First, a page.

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The GMO that Could Have Killed Nearly All Life on Earth
Meet Klebsiella Planticola, perfectly harmless and abundant in natural form, but after some tinkering by biotech scientists thinking their “invention” would save the world’s problems it very likely could have become the most deadly biological weapon known to man. These little guys belong to a family of enterobacteria, most of them live in places like our guts in a healthy harmony, they live on the digestive systems of plants, the roots.
Normally Klebs P. partially digests incoming nutrients and produces a mildly alcoholic slime of sorts that coats the root system and helps the plants better absorb and use some nutrients, so some scientists a while back,”What if we could bioengineer these things to create alcohol super-efficiently and super strong?” Potentially, they figured, all organic waste could be fed to this bacteria to create super potent high octane ethanol biofuel, fertilizers, grain alcohol that could be used for drinking, cooking, and cleaning, etc., solving so many of the world’s most recognized sustainability issues. This was really, really starting to look like something amazing, so amazing it could have the potential to “Save the World.”
Engineer it they did, the newly invented biotech strain of K. planticola had become the most effective tool for creating alcohol out of decomposing organic matter ever known. As you might expect, the scientists were so excited they were announcing their creation to the world’s scientific community as the answer to our problems, ready to release it as the US EPA had approved it for field testing since there were no environmental toxins present in the resultant pure ethanol and mineral end product. Fortunately for us, we were fortunate to have Dr. Elaine Ingham of Oregon State University get our back and use some critical thinking. She instead chose to hold off the field testing so that she could do a fully controlled and enclosed test herself on wheat growing in containers.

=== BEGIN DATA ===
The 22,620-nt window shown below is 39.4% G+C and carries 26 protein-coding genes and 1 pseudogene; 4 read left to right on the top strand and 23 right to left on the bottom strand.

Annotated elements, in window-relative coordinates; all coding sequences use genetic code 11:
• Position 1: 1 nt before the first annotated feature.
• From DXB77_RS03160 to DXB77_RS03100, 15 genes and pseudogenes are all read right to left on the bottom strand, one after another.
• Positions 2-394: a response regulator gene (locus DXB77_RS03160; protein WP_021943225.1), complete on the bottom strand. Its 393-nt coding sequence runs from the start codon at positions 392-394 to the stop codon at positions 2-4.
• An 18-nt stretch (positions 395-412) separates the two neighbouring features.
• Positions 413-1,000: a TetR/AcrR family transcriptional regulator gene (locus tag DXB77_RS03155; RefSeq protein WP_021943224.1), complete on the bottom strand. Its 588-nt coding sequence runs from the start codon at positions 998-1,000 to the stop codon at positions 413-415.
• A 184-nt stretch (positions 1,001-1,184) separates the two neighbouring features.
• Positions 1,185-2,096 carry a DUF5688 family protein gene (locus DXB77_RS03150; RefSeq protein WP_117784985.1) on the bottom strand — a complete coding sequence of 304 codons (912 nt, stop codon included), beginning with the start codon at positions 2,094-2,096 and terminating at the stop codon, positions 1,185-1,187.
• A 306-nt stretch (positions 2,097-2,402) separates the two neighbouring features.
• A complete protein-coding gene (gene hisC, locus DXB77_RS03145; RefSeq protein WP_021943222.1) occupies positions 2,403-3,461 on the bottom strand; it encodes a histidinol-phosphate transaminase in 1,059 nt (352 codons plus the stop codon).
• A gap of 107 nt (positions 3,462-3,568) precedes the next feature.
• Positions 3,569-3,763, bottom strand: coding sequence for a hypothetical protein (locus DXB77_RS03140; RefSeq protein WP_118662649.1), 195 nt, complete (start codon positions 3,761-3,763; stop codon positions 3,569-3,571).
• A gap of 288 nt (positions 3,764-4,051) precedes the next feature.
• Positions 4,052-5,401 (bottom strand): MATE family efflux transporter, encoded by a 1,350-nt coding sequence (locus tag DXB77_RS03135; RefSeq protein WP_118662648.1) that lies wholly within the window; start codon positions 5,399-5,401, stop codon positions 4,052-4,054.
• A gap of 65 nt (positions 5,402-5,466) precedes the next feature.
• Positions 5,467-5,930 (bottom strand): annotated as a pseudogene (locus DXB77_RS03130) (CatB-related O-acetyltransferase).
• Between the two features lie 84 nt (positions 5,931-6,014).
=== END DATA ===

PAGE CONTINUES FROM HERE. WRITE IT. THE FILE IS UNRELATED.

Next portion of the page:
She had one control with no Klebsiella planticola present at all, one with the natural strain, and one with the genetically engineered strain of the bacteria. And alas, the experiment only took a week before it was quite clear that the GE bacteria killed the host plant mercilessly. See, the thing is that alcohol is very poisonous to plants, they can’t take it at all unless diluted a very great deal; this bacteria on the other hand had been designed to produce the purest and strongest alcohol possible as quickly as possible. So, as the good doctor had suspected, the GE strain of K. planticola quickly killed all of the exposed wheat of alcohol poisoning very quickly. If she had only tested the toxicity of the alcohol on plants as the EPA had, she would clearly come up with the results that alcohol kills plants but we don’t have to put it on them. She was smart enough to think a bit further, practicing the scientific principle of precaution, and recognize that they were modifying one of the most common bacteria in the world and that if any at all escaped it would quickly multiply as bacteria tend to do (the genetically altered DNA can also spread to bacteria through horizontal transfer, as if it were a bacterial flu of sorts) and could travel very quickly as it could also survive in the digestive systems of many animals, potentially going completely worldwide in a very short period of time.
One lone scientist potentially saved the world by speaking up and saying,”Maybe we shouldn’t do that,” something thatwould be nice to hear from a great deal more scientists on occasion. Especially after all the disturbing things we’re continuing to uncover about the damages that genetically engineered foods such as most corn, soy, canola, and more. Think first, act second, and thank you Dr. Ingham.